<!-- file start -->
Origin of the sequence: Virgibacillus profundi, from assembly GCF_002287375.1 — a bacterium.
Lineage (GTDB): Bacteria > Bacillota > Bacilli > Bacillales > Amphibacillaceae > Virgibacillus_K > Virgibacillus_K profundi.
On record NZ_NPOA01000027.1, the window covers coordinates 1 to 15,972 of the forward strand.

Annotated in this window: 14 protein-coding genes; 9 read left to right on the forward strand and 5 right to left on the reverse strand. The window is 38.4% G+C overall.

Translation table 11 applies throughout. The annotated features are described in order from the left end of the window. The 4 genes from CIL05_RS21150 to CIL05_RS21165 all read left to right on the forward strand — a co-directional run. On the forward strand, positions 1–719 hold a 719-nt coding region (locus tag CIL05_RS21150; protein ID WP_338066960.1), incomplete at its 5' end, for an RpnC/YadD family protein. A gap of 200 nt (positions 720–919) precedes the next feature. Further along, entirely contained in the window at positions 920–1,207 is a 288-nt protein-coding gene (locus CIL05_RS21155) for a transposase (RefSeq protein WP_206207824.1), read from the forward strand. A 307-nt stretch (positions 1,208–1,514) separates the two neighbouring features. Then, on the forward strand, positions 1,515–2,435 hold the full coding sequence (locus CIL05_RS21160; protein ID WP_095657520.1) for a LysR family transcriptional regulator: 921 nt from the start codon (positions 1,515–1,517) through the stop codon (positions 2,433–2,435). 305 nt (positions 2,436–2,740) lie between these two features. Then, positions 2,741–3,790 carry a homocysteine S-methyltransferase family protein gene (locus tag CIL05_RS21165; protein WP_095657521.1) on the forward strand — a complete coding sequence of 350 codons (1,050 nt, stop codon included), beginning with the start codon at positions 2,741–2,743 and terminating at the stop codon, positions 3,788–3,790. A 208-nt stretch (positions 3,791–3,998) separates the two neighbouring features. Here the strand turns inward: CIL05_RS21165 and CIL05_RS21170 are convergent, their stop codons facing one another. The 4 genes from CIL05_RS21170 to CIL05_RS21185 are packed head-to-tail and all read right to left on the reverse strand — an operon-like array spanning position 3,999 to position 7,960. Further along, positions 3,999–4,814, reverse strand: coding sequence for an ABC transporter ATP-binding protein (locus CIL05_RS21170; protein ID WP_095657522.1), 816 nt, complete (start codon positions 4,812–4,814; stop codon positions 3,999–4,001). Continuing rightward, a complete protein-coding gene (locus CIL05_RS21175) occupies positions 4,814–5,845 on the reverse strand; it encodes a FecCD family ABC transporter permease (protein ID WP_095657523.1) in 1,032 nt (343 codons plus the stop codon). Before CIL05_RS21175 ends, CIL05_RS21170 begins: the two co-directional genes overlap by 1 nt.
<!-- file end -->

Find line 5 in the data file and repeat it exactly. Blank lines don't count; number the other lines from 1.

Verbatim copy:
Translation table 11 applies throughout. The annotated features are described in order from the left end of the window. The 4 genes from CIL05_RS21150 to CIL05_RS21165 all read left to right on the forward strand — a co-directional run. On the forward strand, positions 1–719 hold a 719-nt coding region (locus tag CIL05_RS21150; protein ID WP_338066960.1), incomplete at its 5' end, for an RpnC/YadD family protein. A gap of 200 nt (positions 720–919) precedes the next feature. Further along, entirely contained in the window at positions 920–1,207 is a 288-nt protein-coding gene (locus CIL05_RS21155) for a transposase (RefSeq protein WP_206207824.1), read from the forward strand. A 307-nt stretch (positions 1,208–1,514) separates the two neighbouring features. Then, on the forward strand, positions 1,515–2,435 hold the full coding sequence (locus CIL05_RS21160; protein ID WP_095657520.1) for a LysR family transcriptional regulator: 921 nt from the start codon (positions 1,515–1,517) through the stop codon (positions 2,433–2,435). 305 nt (positions 2,436–2,740) lie between these two features. Then, positions 2,741–3,790 carry a homocysteine S-methyltransferase family protein gene (locus tag CIL05_RS21165; protein WP_095657521.1) on the forward strand — a complete coding sequence of 350 codons (1,050 nt, stop codon included), beginning with the start codon at positions 2,741–2,743 and terminating at the stop codon, positions 3,788–3,790. A 208-nt stretch (positions 3,791–3,998) separates the two neighbouring features. Here the strand turns inward: CIL05_RS21165 and CIL05_RS21170 are convergent, their stop codons facing one another. The 4 genes from CIL05_RS21170 to CIL05_RS21185 are packed head-to-tail and all read right to left on the reverse strand — an operon-like array spanning position 3,999 to position 7,960. Further along, positions 3,999–4,814, reverse strand: coding sequence for an ABC transporter ATP-binding protein (locus CIL05_RS21170; protein ID WP_095657522.1), 816 nt, complete (start codon positions 4,812–4,814; stop codon positions 3,999–4,001). Continuing rightward, a complete protein-coding gene (locus CIL05_RS21175) occupies positions 4,814–5,845 on the reverse strand; it encodes a FecCD family ABC transporter permease (protein ID WP_095657523.1) in 1,032 nt (343 codons plus the stop codon). Before CIL05_RS21175 ends, CIL05_RS21170 begins: the two co-directional genes overlap by 1 nt.